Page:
Lower sulfur oxides

The lower sulfur oxides are a group of inorganic compounds with the formula SmOn, where m > 2n. These species are often unstable and thus rarely encountered in everyday life. They are significant intermediates in the combustion of elemental sulfur.[1] Some well characterized examples include sulfur monoxide (SO), its dimer S2O2, and a series of cyclic sulfur oxides, SnOx (x = 1, 2), based on cyclic Sn rings.

Structure of S2O

Interest in the lower sulfur oxides has increased because of the need to understand terrestrial atmospheric sulfur pollution and the finding that the extraterrestrial atmospheres of Io, one of Jupiter's moons, and Venus contain significant amounts of sulfur oxides. Some compounds reported by early workers such as the blue "sesquioxide", S2O3, formed by dissolving sulfur in liquid SO3 appears to be a mixture of polysulfate salts of the S42+ and S82+ ions.[1]

Sulfur monoxide, disulfur dioxide, disulfur monoxideEdit

These species are all very unstable and are observed as fleeting intermediates in the gas phase. At a few millibars pressure, the relative stabilities are S2O > S2O2 > SO.[2] Sulfur monoxide (SO) and its dimer (S2O2) have been trapped at low temperature. Disulfur dioxide (S2O2) is a dimer of sulfur monoxide. It has C2v structure (planar).

Disulfur monoxide (S2O) is an unstable analogue of sulfur dioxide. Like SO2 as well as ozone (O3), and trisulfur (S3), it adopts a bent structure. The S-S bond length is 188.4 pm, the S-O bond is 146.5 pm and the SSO angle is 117.88°. The two dipole moment components are μa = 0.875 D and μb = 1.18 D.[3] This species decomposes to give a polymeric sulfur oxides ("PSO's") with the approximate formula [S3O]n. PSO's decompose at room temperature to elemental sulfur and SO2. PSO's have been proposed to be responsible for the colour of Io.[4]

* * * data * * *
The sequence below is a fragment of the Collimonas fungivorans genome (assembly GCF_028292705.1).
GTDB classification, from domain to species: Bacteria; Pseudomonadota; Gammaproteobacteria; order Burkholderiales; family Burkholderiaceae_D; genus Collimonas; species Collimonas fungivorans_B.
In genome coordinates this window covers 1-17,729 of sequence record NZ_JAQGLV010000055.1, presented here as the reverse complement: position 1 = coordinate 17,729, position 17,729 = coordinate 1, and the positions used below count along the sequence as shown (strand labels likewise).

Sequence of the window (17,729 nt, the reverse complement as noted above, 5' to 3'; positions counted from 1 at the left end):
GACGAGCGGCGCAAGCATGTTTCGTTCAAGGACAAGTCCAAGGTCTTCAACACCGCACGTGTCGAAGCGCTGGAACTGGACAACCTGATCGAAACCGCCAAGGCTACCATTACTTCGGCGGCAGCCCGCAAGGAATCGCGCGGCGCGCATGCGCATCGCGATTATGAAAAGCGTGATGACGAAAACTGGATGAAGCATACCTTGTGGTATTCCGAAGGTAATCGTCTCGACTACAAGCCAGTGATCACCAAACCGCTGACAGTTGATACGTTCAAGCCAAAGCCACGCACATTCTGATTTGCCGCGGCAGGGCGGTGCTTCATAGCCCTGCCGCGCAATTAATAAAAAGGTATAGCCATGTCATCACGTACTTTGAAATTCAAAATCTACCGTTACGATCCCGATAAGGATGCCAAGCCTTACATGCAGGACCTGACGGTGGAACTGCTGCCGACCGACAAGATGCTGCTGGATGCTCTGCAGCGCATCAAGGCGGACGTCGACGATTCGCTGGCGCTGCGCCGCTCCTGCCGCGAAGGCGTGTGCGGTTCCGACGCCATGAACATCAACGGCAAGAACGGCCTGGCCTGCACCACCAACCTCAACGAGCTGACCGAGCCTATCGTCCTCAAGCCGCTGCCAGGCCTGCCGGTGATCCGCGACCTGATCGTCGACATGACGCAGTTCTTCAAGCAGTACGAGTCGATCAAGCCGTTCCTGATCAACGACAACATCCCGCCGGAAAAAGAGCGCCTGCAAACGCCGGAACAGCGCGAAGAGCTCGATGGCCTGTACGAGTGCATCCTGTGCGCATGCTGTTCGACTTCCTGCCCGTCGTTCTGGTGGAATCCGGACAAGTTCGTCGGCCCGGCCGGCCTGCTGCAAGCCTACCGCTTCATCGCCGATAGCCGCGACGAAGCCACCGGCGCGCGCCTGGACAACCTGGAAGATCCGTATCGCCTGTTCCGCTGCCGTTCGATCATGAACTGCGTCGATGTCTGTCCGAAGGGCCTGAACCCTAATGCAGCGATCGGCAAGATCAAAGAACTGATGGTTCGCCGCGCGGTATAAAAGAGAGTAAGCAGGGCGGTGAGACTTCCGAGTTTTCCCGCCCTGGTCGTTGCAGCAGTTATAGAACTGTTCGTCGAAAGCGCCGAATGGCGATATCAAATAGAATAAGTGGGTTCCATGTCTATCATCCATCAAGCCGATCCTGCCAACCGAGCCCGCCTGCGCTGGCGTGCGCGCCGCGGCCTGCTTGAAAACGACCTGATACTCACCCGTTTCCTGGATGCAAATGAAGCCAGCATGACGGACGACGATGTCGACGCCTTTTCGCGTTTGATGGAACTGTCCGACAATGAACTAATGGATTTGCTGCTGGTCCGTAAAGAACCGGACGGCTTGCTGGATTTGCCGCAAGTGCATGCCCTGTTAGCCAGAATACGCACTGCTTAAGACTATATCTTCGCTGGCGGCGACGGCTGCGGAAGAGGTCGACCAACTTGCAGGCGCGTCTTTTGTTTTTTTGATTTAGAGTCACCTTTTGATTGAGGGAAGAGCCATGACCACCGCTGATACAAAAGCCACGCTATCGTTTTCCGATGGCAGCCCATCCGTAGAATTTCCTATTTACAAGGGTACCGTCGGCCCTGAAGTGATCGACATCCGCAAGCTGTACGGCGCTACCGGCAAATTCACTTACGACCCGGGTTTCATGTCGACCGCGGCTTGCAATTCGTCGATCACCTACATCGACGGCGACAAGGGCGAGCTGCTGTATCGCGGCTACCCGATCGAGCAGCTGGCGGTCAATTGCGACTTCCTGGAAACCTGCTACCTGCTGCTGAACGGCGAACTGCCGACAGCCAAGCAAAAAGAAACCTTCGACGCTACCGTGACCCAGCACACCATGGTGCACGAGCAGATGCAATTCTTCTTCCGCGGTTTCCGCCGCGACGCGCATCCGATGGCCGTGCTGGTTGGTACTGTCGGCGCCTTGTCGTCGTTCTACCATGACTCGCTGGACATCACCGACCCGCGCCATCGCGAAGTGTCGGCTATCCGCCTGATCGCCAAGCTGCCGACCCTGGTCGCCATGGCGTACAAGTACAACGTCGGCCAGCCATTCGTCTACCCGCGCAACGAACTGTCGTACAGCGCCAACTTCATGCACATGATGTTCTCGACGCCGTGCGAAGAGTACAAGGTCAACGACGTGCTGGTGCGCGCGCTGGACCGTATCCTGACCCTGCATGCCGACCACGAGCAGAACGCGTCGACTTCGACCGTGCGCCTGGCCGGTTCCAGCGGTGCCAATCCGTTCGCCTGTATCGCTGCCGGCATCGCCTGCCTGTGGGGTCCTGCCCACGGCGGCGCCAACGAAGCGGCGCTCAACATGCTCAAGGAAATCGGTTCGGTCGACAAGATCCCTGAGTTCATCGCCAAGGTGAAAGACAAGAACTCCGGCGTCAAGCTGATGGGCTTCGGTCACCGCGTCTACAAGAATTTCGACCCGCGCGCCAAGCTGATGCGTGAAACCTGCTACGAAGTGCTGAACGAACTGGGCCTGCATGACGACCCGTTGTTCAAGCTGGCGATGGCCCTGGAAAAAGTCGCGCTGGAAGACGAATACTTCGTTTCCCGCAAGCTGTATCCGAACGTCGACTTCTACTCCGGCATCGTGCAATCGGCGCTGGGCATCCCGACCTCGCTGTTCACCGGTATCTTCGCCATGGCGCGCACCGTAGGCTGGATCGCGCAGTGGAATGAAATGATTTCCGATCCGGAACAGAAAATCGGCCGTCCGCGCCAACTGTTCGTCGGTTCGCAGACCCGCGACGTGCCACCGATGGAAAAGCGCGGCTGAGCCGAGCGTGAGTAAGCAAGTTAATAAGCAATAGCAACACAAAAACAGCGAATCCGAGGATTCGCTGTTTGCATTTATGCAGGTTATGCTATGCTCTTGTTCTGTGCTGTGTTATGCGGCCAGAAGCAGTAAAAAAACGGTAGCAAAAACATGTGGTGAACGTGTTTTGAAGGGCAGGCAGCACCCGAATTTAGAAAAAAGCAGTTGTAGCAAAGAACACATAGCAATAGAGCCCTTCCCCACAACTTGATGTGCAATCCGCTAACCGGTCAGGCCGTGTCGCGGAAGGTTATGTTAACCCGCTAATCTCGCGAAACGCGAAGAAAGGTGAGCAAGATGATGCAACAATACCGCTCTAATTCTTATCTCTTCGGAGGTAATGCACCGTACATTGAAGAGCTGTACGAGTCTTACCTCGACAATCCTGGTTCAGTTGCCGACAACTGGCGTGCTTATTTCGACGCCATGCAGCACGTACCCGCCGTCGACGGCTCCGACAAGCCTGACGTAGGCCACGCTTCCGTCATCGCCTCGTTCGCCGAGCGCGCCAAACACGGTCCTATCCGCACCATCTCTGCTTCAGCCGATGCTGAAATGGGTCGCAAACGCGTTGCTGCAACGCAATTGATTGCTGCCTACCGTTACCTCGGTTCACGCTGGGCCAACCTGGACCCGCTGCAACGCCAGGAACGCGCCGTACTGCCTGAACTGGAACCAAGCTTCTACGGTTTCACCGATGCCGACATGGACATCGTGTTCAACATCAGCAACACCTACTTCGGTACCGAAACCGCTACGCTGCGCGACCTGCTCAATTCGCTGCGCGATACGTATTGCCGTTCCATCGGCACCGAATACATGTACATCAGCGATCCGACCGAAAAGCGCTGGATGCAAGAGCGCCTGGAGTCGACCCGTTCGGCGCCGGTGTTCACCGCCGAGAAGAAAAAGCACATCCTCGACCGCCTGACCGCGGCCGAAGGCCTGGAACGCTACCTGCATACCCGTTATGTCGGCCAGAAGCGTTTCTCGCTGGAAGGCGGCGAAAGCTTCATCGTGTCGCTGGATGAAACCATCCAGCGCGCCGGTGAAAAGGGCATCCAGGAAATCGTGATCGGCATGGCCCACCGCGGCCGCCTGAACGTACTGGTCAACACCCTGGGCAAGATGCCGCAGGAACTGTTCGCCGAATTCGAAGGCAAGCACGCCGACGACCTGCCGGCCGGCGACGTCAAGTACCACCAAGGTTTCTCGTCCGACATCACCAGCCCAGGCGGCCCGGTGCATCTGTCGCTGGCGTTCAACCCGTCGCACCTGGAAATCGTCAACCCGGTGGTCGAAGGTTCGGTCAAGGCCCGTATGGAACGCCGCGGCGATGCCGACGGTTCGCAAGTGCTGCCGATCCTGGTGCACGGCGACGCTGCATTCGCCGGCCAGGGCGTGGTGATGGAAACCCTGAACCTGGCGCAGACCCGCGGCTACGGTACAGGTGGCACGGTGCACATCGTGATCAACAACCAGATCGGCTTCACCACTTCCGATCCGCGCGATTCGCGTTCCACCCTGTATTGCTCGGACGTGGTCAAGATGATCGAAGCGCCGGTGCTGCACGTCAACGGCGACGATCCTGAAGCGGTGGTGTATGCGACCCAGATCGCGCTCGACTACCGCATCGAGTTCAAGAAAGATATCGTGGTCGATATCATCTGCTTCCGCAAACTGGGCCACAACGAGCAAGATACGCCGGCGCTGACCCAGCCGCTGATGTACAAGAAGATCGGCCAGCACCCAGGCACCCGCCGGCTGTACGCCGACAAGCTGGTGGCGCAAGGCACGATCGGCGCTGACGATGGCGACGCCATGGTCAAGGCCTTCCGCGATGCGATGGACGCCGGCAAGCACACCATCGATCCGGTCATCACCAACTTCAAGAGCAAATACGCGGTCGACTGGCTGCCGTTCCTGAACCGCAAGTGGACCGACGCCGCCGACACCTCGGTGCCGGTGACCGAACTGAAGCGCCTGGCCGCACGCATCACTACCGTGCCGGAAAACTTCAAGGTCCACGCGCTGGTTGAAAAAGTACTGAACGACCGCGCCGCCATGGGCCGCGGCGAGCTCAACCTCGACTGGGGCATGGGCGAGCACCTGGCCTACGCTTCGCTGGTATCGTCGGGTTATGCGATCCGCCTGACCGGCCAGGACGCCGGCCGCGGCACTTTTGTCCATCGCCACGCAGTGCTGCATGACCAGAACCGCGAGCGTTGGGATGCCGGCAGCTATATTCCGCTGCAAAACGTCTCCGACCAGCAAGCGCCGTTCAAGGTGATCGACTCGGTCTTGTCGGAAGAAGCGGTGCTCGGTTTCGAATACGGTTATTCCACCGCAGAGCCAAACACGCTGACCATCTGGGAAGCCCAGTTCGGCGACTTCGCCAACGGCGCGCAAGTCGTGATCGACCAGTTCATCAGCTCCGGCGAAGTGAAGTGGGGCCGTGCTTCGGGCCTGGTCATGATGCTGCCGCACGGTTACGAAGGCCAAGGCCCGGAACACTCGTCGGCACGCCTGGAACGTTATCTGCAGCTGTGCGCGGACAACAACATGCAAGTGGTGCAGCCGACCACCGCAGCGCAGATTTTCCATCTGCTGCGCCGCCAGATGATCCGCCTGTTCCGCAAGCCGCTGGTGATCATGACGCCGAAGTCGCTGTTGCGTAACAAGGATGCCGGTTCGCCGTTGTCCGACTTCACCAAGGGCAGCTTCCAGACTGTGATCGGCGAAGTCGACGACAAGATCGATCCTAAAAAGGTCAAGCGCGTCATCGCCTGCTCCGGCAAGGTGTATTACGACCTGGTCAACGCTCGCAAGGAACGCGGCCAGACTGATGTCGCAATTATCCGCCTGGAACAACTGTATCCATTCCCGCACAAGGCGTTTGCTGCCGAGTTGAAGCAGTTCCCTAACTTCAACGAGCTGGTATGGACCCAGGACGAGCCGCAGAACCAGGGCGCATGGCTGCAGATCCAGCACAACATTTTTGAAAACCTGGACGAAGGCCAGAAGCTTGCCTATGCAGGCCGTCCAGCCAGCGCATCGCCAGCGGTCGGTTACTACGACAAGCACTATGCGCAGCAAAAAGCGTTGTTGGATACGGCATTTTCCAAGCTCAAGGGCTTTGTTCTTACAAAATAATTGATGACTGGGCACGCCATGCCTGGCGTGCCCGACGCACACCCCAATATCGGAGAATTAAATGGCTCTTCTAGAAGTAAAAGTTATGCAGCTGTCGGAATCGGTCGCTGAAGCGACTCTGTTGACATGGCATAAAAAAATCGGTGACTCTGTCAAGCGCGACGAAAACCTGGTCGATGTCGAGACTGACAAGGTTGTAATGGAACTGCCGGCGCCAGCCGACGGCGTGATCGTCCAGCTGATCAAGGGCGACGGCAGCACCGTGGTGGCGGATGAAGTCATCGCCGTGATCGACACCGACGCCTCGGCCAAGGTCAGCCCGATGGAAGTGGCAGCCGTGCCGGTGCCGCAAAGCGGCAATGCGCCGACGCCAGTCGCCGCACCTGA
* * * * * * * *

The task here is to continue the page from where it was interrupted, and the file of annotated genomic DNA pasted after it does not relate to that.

Trisulfur monoxide, S3O is an unstable molecule. It has been detected in the gas phase using neutralization-reionization mass spectrometry. Both cyclic and chain structures were found.[5]

Cyclic SnOx (x = 1, 2)Edit

A number of monoxides SnO are known where n= 5-10, where the oxygen is bonded to one sulfur.[2] They can be prepared by oxidising the homocycles with trifluoroperoxoacetic acid:[1] The compounds are yellow or orange-coloured and thermally unstable near room temperature.[1]

Sn + CF3C(O)OOH → SnO + CF3C(O)OH
formula color (25° C) m.p. (°C)[2]
S6O yellow 39
S7O orange 55
S7O2 intense orange 60–62 (decomp.)
S8O orange 78 (decomposition)
S9O intensely yellow 32-34
S10O orange 51 (decomp.)

One dioxide is well characterized: the deep orange S7O2 (m.p. 60–62 °C with decomposition), which arises using trifluoroperoxoacetic acid.[1]


  1. ^ a b c d e Greenwood, Norman N.; Earnshaw, Alan (1997). Chemistry of the Elements (2nd ed.). Butterworth-Heinemann. ISBN 978-0-08-037941-8.
  2. ^ a b c R. Steudel (2003). "Sulfur-Rich Oxides SnO and SnO2". In Steudel, R. (ed.). Elemental Sulfur und Sulfur-Rich Compounds II. Berlin-Heidelberg: Springer. doi:10.1007/b13185. ISBN 9783540449515.
  3. ^ Meschi, D.J.; Myers R.J. (1959). "The microwave spectrum, structure, and dipole moment of disulfur monoxide". Journal of Molecular Spectroscopy. 3 (1–6): 405–416. Bibcode:1959JMoSp...3..405M. doi:10.1016/0022-2852(59)90036-0.
  4. ^ Baklouti D., D; Schmitt, B.; Brissaud, O. (November 2004). "Infrared study of lower sulfur oxides on Io's surface". Bulletin of the American Astronomical Society. 36: 1099. Bibcode:2004DPS....36.1607B.
  5. ^ de Petris, G; Rosi M Troiani A (2006). "S3O and S3O+ in the gas phase: ring and open-chain structures". Chem. Commun. (42): 4416–4418. doi:10.1039/b609646h. PMID 17057862.